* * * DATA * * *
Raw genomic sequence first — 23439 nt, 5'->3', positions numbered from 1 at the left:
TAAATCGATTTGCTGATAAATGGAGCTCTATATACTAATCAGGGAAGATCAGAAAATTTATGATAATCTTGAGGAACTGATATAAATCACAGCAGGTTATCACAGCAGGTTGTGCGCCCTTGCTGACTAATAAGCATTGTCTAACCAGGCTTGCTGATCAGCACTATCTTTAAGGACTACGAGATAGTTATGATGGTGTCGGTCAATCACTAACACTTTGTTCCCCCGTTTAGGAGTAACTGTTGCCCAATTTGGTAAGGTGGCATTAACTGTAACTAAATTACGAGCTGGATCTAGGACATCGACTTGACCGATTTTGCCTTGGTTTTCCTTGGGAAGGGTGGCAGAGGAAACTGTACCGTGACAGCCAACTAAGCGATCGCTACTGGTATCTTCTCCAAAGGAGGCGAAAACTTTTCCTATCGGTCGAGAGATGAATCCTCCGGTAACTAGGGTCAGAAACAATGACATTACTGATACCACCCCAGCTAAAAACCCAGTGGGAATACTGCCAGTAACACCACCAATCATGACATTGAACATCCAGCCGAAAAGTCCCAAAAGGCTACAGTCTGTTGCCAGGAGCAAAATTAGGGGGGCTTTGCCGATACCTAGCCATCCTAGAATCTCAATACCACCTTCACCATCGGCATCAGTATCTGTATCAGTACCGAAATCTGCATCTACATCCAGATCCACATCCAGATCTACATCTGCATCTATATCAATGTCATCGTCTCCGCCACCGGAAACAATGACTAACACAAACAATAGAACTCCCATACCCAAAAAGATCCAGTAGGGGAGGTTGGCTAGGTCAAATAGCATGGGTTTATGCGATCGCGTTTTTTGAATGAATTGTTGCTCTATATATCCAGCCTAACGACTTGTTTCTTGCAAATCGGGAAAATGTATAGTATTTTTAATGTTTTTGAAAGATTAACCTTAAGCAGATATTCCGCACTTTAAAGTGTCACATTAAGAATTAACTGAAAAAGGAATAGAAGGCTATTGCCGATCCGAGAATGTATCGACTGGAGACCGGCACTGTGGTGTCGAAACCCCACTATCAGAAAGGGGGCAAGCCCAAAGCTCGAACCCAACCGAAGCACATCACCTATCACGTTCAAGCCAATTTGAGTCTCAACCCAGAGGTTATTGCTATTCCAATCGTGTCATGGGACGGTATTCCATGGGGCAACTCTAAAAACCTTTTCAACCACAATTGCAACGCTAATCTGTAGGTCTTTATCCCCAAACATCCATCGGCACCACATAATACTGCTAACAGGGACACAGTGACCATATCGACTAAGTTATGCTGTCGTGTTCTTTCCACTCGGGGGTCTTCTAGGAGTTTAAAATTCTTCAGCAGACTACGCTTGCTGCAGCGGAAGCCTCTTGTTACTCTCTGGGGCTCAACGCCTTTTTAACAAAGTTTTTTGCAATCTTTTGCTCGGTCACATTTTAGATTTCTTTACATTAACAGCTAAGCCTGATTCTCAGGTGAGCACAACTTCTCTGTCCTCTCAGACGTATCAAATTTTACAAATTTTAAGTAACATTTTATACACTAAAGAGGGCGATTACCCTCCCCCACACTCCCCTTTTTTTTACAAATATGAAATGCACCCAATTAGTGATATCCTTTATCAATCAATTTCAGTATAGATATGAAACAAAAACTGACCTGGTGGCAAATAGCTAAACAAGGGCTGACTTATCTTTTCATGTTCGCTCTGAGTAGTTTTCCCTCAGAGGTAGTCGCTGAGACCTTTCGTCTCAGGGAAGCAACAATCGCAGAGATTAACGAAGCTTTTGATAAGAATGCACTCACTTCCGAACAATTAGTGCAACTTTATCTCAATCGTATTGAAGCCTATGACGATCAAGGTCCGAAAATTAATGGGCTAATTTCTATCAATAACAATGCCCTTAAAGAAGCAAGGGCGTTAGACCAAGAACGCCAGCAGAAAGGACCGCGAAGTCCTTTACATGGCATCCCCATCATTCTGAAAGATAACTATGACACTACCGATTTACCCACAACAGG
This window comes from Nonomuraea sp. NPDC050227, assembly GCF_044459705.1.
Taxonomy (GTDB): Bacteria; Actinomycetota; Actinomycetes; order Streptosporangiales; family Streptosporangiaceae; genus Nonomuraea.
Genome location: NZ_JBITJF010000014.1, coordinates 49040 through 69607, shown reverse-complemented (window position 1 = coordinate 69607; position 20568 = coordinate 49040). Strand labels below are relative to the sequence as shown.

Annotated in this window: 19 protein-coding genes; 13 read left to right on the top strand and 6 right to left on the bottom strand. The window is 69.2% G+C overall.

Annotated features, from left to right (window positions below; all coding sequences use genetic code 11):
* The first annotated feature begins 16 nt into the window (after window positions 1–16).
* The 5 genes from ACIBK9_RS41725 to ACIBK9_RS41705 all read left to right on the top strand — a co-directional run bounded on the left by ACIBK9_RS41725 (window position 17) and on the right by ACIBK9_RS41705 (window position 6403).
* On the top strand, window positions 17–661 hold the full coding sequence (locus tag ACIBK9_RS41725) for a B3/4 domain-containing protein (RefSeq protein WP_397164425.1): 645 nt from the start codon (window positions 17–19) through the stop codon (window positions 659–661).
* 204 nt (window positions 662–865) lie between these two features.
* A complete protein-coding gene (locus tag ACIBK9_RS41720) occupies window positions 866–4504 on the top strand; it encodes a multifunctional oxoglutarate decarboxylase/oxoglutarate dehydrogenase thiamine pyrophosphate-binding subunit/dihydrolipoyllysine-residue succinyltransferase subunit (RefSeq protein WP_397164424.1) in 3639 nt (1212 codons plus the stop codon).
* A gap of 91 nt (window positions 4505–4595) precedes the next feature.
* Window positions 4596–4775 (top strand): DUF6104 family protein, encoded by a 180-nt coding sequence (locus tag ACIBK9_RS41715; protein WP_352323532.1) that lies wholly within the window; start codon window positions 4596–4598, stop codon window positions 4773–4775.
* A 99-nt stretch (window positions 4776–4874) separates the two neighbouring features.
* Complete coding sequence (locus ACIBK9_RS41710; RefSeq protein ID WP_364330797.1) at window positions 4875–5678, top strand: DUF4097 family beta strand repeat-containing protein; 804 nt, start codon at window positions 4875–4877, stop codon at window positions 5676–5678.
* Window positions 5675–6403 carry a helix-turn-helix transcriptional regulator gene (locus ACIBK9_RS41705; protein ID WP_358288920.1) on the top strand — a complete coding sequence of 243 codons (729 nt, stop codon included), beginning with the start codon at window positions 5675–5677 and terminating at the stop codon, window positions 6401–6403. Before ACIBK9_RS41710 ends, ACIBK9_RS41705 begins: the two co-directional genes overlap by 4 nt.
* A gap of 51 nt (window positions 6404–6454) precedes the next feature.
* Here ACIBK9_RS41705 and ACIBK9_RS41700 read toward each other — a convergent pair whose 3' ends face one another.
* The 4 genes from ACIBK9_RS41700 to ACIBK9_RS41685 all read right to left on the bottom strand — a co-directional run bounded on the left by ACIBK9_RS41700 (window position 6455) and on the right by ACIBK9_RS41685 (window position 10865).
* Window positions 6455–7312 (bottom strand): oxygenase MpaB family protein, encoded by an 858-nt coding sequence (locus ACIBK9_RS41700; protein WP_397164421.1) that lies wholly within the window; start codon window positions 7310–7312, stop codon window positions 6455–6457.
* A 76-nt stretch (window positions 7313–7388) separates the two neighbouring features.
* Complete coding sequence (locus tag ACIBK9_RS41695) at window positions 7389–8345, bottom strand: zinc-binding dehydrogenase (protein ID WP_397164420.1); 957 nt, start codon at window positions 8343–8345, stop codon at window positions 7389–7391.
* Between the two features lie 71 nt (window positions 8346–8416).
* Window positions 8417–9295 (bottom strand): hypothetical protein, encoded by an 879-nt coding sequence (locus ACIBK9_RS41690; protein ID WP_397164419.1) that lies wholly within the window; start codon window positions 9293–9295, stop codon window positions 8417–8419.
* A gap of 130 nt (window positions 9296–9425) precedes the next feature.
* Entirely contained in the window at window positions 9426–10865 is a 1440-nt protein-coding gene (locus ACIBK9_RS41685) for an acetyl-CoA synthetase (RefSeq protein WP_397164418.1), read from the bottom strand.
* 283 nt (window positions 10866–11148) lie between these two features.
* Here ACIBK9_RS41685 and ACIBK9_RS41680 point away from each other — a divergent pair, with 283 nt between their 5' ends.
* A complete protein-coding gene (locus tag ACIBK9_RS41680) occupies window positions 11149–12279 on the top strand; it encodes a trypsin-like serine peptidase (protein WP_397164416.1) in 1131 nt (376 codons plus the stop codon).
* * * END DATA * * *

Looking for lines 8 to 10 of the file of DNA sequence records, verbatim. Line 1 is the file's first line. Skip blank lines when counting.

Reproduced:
* The first annotated feature begins 16 nt into the window (after window positions 1–16).
* The 5 genes from ACIBK9_RS41725 to ACIBK9_RS41705 all read left to right on the top strand — a co-directional run bounded on the left by ACIBK9_RS41725 (window position 17) and on the right by ACIBK9_RS41705 (window position 6403).
* On the top strand, window positions 17–661 hold the full coding sequence (locus tag ACIBK9_RS41725) for a B3/4 domain-containing protein (RefSeq protein WP_397164425.1): 645 nt from the start codon (window positions 17–19) through the stop codon (window positions 659–661).